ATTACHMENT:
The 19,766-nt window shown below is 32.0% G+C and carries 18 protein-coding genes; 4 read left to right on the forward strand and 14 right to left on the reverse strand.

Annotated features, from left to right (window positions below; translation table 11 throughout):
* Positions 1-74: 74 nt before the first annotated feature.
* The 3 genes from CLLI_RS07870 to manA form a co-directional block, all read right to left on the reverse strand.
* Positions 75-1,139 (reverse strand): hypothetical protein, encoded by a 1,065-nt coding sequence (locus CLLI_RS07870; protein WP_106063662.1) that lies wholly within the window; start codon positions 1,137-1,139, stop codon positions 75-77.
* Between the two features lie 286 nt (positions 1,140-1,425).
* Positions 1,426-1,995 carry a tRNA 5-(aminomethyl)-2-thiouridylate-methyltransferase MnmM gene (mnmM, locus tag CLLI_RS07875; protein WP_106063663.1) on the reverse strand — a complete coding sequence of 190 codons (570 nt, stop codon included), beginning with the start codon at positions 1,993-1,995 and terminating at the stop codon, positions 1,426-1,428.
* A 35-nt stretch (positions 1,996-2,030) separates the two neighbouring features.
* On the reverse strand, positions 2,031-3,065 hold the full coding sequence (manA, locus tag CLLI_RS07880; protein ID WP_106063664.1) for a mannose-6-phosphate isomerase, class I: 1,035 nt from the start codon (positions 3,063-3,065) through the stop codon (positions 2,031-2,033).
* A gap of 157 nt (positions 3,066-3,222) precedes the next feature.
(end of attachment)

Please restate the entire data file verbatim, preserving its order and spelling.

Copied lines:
The 19,766-nt window shown below is 32.0% G+C and carries 18 protein-coding genes; 4 read left to right on the forward strand and 14 right to left on the reverse strand.

Annotated features, from left to right (window positions below; translation table 11 throughout):
* Positions 1-74: 74 nt before the first annotated feature.
* The 3 genes from CLLI_RS07870 to manA form a co-directional block, all read right to left on the reverse strand.
* Positions 75-1,139 (reverse strand): hypothetical protein, encoded by a 1,065-nt coding sequence (locus CLLI_RS07870; protein WP_106063662.1) that lies wholly within the window; start codon positions 1,137-1,139, stop codon positions 75-77.
* Between the two features lie 286 nt (positions 1,140-1,425).
* Positions 1,426-1,995 carry a tRNA 5-(aminomethyl)-2-thiouridylate-methyltransferase MnmM gene (mnmM, locus tag CLLI_RS07875; protein WP_106063663.1) on the reverse strand — a complete coding sequence of 190 codons (570 nt, stop codon included), beginning with the start codon at positions 1,993-1,995 and terminating at the stop codon, positions 1,426-1,428.
* A 35-nt stretch (positions 1,996-2,030) separates the two neighbouring features.
* On the reverse strand, positions 2,031-3,065 hold the full coding sequence (manA, locus tag CLLI_RS07880; protein ID WP_106063664.1) for a mannose-6-phosphate isomerase, class I: 1,035 nt from the start codon (positions 3,063-3,065) through the stop codon (positions 2,031-2,033).
* A gap of 157 nt (positions 3,066-3,222) precedes the next feature.